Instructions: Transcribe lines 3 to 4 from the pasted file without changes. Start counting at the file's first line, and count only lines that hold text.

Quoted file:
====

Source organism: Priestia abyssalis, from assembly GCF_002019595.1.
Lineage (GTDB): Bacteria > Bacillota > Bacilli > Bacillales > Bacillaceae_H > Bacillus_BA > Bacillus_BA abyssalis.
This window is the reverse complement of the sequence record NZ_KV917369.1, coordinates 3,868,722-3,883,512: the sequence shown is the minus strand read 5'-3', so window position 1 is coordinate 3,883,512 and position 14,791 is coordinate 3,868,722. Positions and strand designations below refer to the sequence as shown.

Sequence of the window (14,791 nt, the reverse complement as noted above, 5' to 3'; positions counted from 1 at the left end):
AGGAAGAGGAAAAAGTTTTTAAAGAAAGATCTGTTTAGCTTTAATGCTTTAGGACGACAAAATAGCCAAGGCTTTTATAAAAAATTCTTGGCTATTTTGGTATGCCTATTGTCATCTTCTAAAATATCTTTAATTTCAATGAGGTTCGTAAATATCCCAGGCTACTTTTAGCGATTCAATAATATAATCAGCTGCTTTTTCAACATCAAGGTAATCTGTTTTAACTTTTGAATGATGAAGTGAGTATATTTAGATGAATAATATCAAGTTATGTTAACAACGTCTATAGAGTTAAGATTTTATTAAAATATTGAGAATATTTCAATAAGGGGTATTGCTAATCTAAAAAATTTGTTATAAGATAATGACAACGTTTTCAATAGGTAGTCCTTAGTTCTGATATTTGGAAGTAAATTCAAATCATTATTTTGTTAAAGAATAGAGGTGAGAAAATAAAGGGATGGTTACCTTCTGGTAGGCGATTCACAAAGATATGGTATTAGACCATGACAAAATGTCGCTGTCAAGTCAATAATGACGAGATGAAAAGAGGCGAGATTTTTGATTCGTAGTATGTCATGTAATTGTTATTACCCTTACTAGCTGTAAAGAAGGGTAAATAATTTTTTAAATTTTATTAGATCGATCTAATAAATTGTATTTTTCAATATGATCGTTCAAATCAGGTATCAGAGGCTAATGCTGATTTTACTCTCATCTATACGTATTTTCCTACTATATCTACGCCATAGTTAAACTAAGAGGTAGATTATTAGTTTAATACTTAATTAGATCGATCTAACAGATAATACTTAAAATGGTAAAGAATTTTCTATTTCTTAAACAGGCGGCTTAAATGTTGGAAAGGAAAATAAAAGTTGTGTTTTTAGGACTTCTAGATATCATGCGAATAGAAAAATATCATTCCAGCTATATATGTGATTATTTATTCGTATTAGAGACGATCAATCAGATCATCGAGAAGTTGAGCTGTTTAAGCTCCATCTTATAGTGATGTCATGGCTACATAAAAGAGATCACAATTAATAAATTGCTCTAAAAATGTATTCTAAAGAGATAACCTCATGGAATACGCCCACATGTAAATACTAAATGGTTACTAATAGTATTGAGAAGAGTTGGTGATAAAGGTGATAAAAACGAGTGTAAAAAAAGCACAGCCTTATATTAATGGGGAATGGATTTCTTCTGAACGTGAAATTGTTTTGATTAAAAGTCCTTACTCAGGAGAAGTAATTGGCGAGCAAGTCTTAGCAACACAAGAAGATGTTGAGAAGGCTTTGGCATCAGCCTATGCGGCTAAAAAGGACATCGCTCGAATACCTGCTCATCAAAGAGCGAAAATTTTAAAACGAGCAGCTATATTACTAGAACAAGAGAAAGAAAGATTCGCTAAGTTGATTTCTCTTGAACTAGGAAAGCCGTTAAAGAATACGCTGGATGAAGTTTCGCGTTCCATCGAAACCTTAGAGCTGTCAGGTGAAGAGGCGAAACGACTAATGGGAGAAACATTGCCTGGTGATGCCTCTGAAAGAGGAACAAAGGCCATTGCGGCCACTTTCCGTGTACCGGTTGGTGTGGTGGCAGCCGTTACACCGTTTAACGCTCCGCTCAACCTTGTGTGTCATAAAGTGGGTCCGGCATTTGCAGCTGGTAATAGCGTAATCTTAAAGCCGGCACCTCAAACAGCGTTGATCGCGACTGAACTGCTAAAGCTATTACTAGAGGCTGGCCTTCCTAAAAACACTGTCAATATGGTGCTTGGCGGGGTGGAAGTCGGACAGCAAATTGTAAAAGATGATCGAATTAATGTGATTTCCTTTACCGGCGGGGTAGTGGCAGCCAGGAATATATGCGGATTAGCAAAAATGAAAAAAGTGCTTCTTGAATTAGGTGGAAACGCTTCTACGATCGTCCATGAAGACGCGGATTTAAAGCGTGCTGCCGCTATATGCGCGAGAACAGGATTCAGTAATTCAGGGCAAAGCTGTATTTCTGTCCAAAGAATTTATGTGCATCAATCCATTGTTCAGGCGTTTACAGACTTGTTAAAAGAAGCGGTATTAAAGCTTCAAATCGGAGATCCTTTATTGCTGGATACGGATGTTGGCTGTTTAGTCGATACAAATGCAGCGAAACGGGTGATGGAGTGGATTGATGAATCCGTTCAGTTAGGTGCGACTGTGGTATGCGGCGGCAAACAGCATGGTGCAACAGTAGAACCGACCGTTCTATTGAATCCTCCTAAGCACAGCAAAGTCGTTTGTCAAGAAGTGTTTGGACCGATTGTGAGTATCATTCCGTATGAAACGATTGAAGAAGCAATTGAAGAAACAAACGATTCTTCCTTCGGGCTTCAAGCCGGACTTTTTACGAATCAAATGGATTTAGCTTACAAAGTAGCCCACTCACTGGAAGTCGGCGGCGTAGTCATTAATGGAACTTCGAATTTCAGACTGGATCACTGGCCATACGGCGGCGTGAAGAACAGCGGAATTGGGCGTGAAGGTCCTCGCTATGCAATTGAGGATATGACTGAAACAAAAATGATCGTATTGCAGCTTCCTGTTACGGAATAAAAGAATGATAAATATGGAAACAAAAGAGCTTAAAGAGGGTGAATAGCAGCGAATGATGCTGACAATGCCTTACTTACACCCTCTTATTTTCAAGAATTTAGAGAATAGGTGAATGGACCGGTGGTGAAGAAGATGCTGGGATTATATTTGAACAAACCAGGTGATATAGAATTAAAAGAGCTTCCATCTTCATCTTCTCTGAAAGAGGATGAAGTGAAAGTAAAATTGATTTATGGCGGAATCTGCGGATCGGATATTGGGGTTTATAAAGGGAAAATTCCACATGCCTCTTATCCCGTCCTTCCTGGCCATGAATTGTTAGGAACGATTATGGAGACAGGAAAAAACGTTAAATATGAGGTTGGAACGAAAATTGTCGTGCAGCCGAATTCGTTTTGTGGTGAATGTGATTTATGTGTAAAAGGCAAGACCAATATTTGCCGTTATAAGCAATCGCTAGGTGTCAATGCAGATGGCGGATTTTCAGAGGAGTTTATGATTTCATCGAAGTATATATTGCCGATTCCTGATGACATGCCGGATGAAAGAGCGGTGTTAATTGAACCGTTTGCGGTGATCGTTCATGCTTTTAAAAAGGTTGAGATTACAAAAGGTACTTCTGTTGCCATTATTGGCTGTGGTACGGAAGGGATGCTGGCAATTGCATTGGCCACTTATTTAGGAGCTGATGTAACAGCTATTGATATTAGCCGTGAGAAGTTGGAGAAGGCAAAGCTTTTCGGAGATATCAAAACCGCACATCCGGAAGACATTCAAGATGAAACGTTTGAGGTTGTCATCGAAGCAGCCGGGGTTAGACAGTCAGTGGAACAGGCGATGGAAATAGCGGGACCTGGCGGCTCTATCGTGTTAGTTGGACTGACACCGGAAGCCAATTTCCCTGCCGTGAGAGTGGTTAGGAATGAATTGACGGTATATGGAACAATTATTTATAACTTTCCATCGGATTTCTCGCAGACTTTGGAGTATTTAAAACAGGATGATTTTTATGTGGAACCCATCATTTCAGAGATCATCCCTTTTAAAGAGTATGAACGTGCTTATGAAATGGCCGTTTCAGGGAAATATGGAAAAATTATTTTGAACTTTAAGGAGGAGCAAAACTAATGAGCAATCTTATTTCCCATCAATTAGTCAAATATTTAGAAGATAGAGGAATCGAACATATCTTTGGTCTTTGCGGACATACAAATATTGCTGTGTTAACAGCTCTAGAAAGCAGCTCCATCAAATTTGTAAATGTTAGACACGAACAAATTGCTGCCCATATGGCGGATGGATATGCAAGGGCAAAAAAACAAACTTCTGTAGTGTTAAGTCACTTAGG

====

This window is the reverse complement of the sequence record NZ_KV917369.1, coordinates 3,868,722-3,883,512: the sequence shown is the minus strand read 5'-3', so window position 1 is coordinate 3,883,512 and position 14,791 is coordinate 3,868,722. Positions and strand designations below refer to the sequence as shown.

Sequence of the window (14,791 nt, the reverse complement as noted above, 5' to 3'; positions counted from 1 at the left end):